Penalty of Leadership?
You may be familiar with this ad, but maybe not.
It was ran by Cadillac in the Saturday Evening Post, on January 20, 1915, almost a century ago.
At first blush, as an ad to sell cars, it seems pretty useless.
However, read it slowly, and pay close attention to what it’s saying. Sure, some of the words are outdated at this point, but the overall context of the piece is quite meaningful. It goes WAY beyond “Buy a Cadillac.”
It’s called, “The Penalty Of Leadership” and here’s what it said:
In every field of human endeavor, he that is first must perpetually live in the white light of publicity. Whether the leadership be vested in a man or in a manufactured product, emulation and envy are ever at work.
In art, in literature, in music, in industry, the reward and the punishment are always the same. The reward is widespread recognition; the punishment, fierce denial and detraction. When a man’s work becomes a standard for the whole world, it also becomes a target for the shafts of the envious few. If his work be merely mediocre, he will be left severely alone – if he achieve a masterpiece, it will set a million tongues a-wagging.
Jealousy does not protrude its forked tongue at the artist who produces a commonplace painting. Whatsoever you write, or paint, or play, or sing, or build, no one will strive to surpass, or to slander you, unless your work be stamped with the the seal of genius. Long, long after a great work or a good work has been done, those who are disappointed or envious continue to cry out that it can not be done.
Spiteful little voices in the domain of art were raised against our own Whistler as a mountebank, long after the big world had acclaimed him its greatest artistic genius. Multitudes flocked to Bayreuth to worship at the musical shrine of Wagner, while the little group of those whom he had dethroned and displaced argued angrily that he was no musician at all. The little world continued to protest that Fulton could never build a steamboat, while the big world flocked to the river banks to see his boat steam by.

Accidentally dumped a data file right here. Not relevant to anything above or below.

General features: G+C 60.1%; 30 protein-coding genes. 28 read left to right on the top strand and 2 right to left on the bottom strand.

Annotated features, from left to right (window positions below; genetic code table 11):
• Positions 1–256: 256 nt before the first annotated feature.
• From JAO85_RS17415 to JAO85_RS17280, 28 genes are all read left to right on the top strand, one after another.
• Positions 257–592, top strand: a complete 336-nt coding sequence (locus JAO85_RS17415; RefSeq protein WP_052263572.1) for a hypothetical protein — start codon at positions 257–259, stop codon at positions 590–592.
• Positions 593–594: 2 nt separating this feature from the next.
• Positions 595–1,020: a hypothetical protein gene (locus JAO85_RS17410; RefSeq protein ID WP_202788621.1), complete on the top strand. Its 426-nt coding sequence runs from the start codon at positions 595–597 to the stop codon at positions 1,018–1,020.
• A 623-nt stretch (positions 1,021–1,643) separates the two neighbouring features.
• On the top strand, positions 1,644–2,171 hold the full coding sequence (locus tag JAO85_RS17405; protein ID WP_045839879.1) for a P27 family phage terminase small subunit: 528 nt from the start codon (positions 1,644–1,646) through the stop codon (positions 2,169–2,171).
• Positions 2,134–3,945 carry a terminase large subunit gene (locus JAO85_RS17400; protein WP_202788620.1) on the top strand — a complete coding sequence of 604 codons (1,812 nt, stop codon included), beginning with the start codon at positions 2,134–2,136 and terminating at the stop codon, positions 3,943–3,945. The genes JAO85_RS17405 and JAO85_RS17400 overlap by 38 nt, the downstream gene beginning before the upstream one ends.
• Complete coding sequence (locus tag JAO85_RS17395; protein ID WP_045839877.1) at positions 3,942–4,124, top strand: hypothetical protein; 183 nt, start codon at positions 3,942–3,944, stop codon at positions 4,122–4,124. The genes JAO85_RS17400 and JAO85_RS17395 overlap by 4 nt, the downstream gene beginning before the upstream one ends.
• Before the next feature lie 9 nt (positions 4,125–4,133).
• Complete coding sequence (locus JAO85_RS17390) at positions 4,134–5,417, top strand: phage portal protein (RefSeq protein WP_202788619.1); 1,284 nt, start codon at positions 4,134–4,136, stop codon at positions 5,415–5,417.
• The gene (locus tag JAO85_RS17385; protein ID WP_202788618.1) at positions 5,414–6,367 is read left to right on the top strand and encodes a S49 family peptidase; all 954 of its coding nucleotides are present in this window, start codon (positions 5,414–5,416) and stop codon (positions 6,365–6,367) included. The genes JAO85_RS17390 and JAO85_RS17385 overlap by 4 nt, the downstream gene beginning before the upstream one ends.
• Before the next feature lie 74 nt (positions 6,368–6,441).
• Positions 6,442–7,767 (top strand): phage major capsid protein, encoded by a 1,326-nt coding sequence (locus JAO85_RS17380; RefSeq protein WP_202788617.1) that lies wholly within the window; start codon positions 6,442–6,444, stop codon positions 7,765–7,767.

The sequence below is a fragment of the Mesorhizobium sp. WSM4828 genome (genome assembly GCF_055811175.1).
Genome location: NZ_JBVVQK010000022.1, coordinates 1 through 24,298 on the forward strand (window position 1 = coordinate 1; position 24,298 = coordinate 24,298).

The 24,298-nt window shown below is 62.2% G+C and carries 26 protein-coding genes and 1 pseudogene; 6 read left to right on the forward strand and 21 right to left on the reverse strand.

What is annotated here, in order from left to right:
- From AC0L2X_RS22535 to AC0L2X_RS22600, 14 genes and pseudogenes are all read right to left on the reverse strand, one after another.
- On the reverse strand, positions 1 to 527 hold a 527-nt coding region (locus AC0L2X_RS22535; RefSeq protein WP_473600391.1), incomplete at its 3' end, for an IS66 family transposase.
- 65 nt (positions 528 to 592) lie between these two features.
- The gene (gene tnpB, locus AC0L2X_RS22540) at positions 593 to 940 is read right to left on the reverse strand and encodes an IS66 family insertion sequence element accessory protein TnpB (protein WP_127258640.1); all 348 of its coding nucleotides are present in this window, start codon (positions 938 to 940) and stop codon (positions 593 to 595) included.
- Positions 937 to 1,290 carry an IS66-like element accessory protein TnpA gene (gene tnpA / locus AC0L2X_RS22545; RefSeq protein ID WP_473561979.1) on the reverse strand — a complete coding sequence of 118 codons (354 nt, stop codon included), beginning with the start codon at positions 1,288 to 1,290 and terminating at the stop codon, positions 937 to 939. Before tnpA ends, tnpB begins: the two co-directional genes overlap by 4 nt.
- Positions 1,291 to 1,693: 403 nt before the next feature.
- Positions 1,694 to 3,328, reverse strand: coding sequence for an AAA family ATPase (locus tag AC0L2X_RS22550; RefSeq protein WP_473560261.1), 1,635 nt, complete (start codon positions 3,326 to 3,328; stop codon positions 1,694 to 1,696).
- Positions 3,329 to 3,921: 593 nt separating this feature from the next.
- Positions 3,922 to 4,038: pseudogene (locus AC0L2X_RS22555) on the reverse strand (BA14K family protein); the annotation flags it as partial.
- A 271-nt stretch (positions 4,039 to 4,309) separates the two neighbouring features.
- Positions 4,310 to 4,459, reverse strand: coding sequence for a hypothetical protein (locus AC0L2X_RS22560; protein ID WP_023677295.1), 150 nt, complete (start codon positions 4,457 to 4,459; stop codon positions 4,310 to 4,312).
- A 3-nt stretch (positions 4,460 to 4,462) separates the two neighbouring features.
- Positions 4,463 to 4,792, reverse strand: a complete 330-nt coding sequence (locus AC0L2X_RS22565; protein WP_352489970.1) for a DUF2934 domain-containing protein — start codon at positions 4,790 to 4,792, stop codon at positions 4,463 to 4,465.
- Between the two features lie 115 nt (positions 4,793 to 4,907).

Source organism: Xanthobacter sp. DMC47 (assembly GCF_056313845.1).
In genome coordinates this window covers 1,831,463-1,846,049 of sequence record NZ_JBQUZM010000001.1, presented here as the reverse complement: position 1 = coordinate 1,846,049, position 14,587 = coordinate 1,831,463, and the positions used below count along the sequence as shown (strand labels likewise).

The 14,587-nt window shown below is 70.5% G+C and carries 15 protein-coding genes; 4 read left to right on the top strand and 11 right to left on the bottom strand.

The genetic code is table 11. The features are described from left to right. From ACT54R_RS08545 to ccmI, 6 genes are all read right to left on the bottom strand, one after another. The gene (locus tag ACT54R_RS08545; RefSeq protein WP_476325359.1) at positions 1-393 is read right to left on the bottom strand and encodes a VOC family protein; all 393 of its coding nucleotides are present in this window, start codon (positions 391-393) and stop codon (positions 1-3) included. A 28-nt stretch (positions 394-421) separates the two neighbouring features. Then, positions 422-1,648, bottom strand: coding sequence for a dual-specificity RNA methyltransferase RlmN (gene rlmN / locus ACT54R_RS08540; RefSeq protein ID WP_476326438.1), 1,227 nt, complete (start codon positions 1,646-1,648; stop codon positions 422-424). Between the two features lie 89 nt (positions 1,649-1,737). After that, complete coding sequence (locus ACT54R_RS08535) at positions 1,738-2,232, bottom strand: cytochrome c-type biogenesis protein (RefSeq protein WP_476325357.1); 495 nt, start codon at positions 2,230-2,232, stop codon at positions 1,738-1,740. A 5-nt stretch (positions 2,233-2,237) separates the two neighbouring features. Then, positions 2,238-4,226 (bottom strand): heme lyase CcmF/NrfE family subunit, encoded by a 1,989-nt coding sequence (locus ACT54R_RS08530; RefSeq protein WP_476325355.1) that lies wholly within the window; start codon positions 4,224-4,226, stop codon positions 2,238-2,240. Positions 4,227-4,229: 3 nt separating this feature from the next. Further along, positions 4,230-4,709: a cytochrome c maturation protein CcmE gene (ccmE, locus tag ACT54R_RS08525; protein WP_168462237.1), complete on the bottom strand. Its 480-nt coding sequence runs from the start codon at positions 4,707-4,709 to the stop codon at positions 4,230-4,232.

The leader is assailed because he is a leader, and the effort to equal him is merely added proof of that leadership. Failing to equal or to excel, the follower seeks to depreciate and to destroy, but only confirms once more the superiority of that which he strives to supplant.
There is nothing new in this. It is as old as the world and as old as the human passions: envy, fear, greed, ambition, and the desire to surpass. And it all avails nothing. If the leader truly leads, he remains – the leader. Master-poet, master-painter, master-workman, each in his turn is assailed, and each holds his laurels through the ages. That which is good or great makes itself known, no matter how loud the clamor of denial. That which deserves to live – lives.
This reminds me of what Detroit-born heavyweight boxer Joe Louis once said, “Everybody wants to get to heaven but nobody wants to die to get there.”
Reality is, everyone wants to reach the top, to be the best, to be “the leader.” But few people are willing to pay the price to achieve this goal. Instead, they prefer to criticize and ridicule, jealous with envy instead of keeping their eye on the ball.
And that’s because criticism is much easier than creation.
So along your journey, beware of these critics. In fact, you’ll know you’re accomplishing something once you start hearing them whispering behind you.
Now go sell something, Craig Garber
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God As My Witness – Foo Fighters (2014)